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  • Writer's pictureDr. Clifford Brown

Our community can and must rise to meet the growing threat of fentanyl, which has caused a surge in overdoses

Chaffee, Custer, Fremont, and Park counties collaborate on an awareness campaign to dispel stigma and promote recovery from addiction while reducing the tragic toll of fentanyl and other opioids

“Recovery starts when stigma ends.”

That’s the message of a new local public awareness campaign created to dispel stigma around addiction, including opioid use disorder, and to inspire the community to rise together to meet the challenge of this devastating epidemic.

The bilingual campaign, a collaborative effort of Chaffee, Custer, Fremont, and Park counties, directs the community to information and resources available at and

The campaign notes that one in six Americans has a substance use disorder. It states: “Whatever the substance, these are our neighbors, friends, and family members. They deserve compassion, support, and evidence-based treatment to recover and thrive. We all can play an important role.”

The campaign features original portraits of four Coloradans who are in recovery from substance use disorder. Their nuanced portraits and the words they chose to describe themselves – dad, mother, grandfather, son, adventurer, advocate, runner, community member – illustrate their multifaceted identities.

The campaign uses digital ads, billboards, posters, drink coasters, and pocket cards to spread the word around the region.

The four counties are organized as the Region 15 Opioid Abatement Council, one of 19 regions established by the Colorado Department of Law to distribute opioid settlement funds for substance use disorder treatment, recovery, harm reduction, law enforcement, and prevention/education programs.

The Colorado Department of Law has sued pharmaceutical manufacturers and distributors and is on track to receive over $750 million in opioid settlement funds.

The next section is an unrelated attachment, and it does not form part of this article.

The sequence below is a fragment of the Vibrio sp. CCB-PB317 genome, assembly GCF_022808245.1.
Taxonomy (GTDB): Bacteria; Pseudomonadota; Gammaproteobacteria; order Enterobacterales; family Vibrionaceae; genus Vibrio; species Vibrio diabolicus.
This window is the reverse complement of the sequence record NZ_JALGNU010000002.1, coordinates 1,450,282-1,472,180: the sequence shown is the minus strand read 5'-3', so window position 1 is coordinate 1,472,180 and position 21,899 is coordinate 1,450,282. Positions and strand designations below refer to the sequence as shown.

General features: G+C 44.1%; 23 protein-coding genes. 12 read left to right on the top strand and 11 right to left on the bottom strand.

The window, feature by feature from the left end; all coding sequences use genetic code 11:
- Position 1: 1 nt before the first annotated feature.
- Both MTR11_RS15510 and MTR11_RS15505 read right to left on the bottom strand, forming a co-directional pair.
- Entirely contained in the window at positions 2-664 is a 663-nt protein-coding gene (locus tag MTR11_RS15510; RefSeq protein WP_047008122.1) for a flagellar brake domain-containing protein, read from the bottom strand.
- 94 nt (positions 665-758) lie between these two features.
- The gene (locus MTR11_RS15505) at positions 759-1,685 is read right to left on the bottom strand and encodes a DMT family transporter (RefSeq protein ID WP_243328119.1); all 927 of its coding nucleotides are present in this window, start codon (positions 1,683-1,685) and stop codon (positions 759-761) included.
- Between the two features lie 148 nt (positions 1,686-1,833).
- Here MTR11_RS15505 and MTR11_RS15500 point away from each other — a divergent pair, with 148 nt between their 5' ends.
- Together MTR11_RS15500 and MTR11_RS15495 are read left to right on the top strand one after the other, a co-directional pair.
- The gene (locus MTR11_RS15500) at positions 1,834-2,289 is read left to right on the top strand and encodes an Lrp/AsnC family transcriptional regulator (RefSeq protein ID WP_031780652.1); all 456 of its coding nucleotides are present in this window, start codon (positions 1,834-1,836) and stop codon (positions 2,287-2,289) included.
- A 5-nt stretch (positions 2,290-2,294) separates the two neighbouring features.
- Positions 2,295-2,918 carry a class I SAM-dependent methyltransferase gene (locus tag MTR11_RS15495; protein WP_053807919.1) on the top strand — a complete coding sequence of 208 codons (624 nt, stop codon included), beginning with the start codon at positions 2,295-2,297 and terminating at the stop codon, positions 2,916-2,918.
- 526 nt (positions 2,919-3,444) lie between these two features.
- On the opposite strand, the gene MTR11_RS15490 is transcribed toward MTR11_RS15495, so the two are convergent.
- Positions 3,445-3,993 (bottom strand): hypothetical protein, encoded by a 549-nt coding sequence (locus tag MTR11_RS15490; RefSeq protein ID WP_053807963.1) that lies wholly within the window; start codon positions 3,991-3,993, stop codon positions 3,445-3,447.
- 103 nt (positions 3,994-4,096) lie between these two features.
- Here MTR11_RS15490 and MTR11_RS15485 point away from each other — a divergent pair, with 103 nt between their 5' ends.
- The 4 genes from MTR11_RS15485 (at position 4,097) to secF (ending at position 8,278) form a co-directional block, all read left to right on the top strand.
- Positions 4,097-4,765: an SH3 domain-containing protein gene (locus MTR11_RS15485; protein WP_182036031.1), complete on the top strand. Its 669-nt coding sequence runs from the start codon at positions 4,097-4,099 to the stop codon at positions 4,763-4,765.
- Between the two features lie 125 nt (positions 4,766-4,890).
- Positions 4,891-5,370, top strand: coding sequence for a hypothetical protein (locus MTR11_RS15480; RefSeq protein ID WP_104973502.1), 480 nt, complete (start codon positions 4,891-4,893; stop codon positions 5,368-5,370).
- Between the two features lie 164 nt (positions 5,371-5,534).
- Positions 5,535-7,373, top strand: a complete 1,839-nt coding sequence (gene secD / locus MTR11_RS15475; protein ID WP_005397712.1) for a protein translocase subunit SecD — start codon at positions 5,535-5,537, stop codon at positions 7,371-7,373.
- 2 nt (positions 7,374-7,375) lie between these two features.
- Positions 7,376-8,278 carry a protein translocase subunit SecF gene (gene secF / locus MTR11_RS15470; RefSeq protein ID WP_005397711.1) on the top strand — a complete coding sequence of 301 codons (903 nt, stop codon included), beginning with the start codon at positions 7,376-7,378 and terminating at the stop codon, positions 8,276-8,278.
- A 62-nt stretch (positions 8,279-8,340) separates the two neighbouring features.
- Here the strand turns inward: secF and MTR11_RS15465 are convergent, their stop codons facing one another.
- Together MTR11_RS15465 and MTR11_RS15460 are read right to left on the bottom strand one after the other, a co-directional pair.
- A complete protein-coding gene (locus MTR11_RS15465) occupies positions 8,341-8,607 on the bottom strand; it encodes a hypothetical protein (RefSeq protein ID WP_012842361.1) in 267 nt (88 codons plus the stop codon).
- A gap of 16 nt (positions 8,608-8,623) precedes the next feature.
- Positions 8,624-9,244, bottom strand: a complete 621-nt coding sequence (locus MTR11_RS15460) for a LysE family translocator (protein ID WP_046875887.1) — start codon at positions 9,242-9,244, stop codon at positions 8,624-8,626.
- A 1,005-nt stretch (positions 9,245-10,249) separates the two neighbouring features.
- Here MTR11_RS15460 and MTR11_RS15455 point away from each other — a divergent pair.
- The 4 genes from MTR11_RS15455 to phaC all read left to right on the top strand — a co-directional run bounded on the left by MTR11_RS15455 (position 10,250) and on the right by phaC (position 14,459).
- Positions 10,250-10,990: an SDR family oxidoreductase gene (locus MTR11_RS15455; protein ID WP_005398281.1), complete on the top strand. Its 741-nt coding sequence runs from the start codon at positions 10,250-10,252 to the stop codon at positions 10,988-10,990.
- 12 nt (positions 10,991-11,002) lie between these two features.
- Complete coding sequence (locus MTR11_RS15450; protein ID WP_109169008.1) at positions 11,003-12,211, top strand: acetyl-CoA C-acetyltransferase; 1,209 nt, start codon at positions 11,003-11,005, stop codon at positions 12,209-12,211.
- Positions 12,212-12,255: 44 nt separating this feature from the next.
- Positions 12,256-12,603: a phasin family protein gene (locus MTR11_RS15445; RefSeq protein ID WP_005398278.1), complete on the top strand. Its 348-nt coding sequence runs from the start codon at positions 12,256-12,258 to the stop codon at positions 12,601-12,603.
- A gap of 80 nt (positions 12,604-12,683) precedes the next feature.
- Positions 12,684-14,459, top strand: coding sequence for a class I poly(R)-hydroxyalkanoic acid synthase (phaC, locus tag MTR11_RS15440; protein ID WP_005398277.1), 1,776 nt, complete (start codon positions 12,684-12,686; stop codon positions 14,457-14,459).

“Many people unintentionally became addicted to opioids, which were aggressively and misleadingly marketed by drug companies,” said Andrea Carlstrom, director of Chaffee County Public Health. “People with opioid use disorder or other types of substance use disorder need support and evidence-based treatment to recover and thrive. This campaign aims to inspire more people to start their recovery journey.”


“Our community can and must rise to meet the growing threat of fentanyl, which has caused a surge in overdoses,” said Patrick Fiore, substance abuse coordinator with the Custer County Public Health Agency. “Effective treatment for opioid use disorder requires that we prevent overdoses. That means making naloxone, known by the brand name Narcan, widely available, learning how to use it, and keeping it nearby.”


“Openly and candidly discussing these issues with friends and loved ones is an essential step toward recovery,” said Paula Buser, director of Fremont County Public Health and Environment. “This campaign is designed to spark those discussions across our community and among local families.”

“People recover from addiction, going on to live long, healthy, and rewarding lives,” said Lynn Ramey, director of the Park County Public Health Agency. “Recovering from an opioid use disorder or dependence on another substance requires more than just willpower. Evidence-based treatment works.”

The campaign was created by SE2, a Colorado-based behavior change marketing agency. The portraits were drawn for SE2 by Javier Robles, a Colorado illustrator.

“We’re grateful for the vision of these health leaders at the four counties and for the courage of the local folks in recovery who agreed to be featured in the campaign,” said SE2 Co-Founder Eric Anderson. “Our team has been touched personally by this issue and we’re honored to be able to highlight how we all have a role to play in addressing it.”

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